“Yeah, they don’t like our early history,” shrugs Bartlett. “We had slaves, and we killed the Indians, so they’re writing all that history out of there. Whether it was good or whether it was bad—some of these things they did I’m not proud of—but it was history.”
The disappearance of Washington’s Birthday is just a symptom of how far the first president has fallen from his once lofty status.
During the last several decades, the reputations of the so-called great presidents have taken a beating, and Washington has been hit the hardest. “From about 1960 to the present, there has been a very, very steep decline in the public reputations of the great presidents—Washington, Lincoln, Franklin Roosevelt, Truman,” says Barry Schwartz, University of Georgia sociology professor and author of George Washington: The Making of an American Symbol. “And Washington has been the very best target. It’s part of the decline of the dignity of the presidency and the debunking of the past in general.”
Washington’s ubiquity—the grim geezer on the dollar bill—has done little to salvage his place in history or in the affections of a now indifferent populace. “He’s certainly not obscure,” says Richard Brookhiser, author of Founding Father: Rediscovering George Washington. “He’s an instantly recognizable face. We all carry his picture in our pocket, but still there’s something kind of flat about him. He’s everywhere, but he’s two-dimensional. People know he’s the first president: If you push ’em, everybody knows that he won the war, and they’ve probably heard of the cherry tree, and that’s about it. All the potheads know he grew hemp at Mount Vernon, but beyond that it’s kind of misty.”
Gallup polls confirm how sharply Washington has fallen out of favor with mainstream America. In 1956, 47 percent of the citizenry rated him one of the three greatest presidents; by 1991, the figure had dropped to 21 percent. “The evidence is overwhelming,” says Schwartz. “The statistics, the polls, the number of citations in the Readers’ Guide [to Periodical Literature] and the New York Times and the Congressional Record have plummeted since the ’60s. The number of visits to Washington’s shrines has dropped.”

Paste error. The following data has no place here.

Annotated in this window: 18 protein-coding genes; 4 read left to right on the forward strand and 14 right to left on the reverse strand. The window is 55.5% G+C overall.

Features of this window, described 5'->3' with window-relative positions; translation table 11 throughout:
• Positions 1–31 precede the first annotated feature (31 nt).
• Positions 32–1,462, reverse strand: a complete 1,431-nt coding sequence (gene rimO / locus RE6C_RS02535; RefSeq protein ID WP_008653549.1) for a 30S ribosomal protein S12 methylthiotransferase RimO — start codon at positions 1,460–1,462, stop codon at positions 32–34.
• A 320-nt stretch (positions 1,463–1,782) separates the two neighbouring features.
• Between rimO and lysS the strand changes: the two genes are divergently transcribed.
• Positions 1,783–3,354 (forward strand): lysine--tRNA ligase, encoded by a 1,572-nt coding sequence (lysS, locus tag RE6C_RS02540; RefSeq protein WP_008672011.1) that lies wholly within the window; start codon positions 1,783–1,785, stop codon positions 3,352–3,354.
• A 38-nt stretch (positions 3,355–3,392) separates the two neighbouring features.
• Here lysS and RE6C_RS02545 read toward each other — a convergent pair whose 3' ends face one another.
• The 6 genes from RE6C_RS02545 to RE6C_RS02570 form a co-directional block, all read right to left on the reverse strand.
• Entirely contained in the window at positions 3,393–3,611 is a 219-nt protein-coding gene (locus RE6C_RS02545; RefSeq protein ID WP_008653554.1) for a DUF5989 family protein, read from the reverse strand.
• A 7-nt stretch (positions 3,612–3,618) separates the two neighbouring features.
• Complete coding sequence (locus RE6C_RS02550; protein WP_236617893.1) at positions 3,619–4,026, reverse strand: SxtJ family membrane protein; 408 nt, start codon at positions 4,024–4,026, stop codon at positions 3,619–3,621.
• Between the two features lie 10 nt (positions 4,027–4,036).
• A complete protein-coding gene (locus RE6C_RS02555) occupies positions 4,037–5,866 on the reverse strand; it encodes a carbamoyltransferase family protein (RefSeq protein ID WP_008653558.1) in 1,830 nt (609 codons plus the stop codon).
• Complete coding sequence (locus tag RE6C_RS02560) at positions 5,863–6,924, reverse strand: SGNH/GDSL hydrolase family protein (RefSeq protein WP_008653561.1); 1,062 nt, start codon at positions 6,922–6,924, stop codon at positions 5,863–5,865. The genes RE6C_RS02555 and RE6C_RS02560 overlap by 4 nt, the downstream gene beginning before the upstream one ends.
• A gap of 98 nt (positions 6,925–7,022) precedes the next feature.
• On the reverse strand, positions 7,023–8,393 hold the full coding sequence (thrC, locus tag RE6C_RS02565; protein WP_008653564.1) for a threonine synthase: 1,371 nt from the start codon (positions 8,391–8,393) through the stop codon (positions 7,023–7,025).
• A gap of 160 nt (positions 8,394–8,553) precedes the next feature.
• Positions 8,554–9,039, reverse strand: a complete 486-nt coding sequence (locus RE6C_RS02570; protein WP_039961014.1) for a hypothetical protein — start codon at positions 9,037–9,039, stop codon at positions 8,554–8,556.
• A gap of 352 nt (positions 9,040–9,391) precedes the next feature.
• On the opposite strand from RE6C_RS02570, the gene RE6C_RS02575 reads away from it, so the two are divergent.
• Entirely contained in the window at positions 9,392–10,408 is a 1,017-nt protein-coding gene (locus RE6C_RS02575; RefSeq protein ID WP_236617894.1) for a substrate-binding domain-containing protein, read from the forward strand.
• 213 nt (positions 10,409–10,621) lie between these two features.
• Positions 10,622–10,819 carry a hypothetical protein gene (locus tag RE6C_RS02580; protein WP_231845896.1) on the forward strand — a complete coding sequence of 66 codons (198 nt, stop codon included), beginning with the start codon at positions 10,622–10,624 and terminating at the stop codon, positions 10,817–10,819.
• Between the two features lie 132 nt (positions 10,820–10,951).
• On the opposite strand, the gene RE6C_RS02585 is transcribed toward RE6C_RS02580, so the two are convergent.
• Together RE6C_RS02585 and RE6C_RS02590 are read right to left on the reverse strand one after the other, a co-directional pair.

The debunkers have launched attacks at Washington’s sore spots—some deserved, some not. “He had slaves; he was restrained; he was not spontaneous; he was not warm; he was aristocratic; he was aloof; he was distant,” says Schwartz, ticking off a partial list. “He’s been a sitting duck for the deconstructionists.”
“He’s had a rough 20 years,” says James Rees, executive director of Mount Vernon. “As education has changed and he’s dropped out of the textbooks, some of the qualities of Washington have become less appreciated. How much credit do people get today for being modest? In the 18th century, being a modest, successful person meant he was a gentleman and a terrific guy. Now, modesty doesn’t get you very far.”
“Some of the stuff we’re doing this year, we had to take him off the pedestal, so people can get to know him as a man,” says Rees. “Then we have to build him back up to the heroic man with the immaculate character and the great personality and the creative genius. He’s also just a good person. I hate to get down to morals, but really, throughout his life, he tried to do the right thing. You can hardly find a mistake he made that wasn’t a genuine mistake—there was nothing cunning or deceitful or any of those things. You won’t find much hypocrisy in George Washington.”
Mentioning that a recent weekday drew 10,000 visitors, Rees seems visibly moved, not just as a historian and employee but as a Washington disciple. “I’m thrilled with the response we’ve had this year,” he says. “It’s far exceeded my expectations, and it shows that people are hungry for good, old-fashioned heroes. We just have to get out there and put him back in the spotlight.”
To Schwartz, Mount Vernon’s bicentennial campaign, which boasts the use of a hired-gun PR firm to help coordinate events, shows how low Washington’s reputation has fallen: “The very fact that they need a restoration at Mount Vernon of his image, this whole effort to rejuvenate his image, says it all.”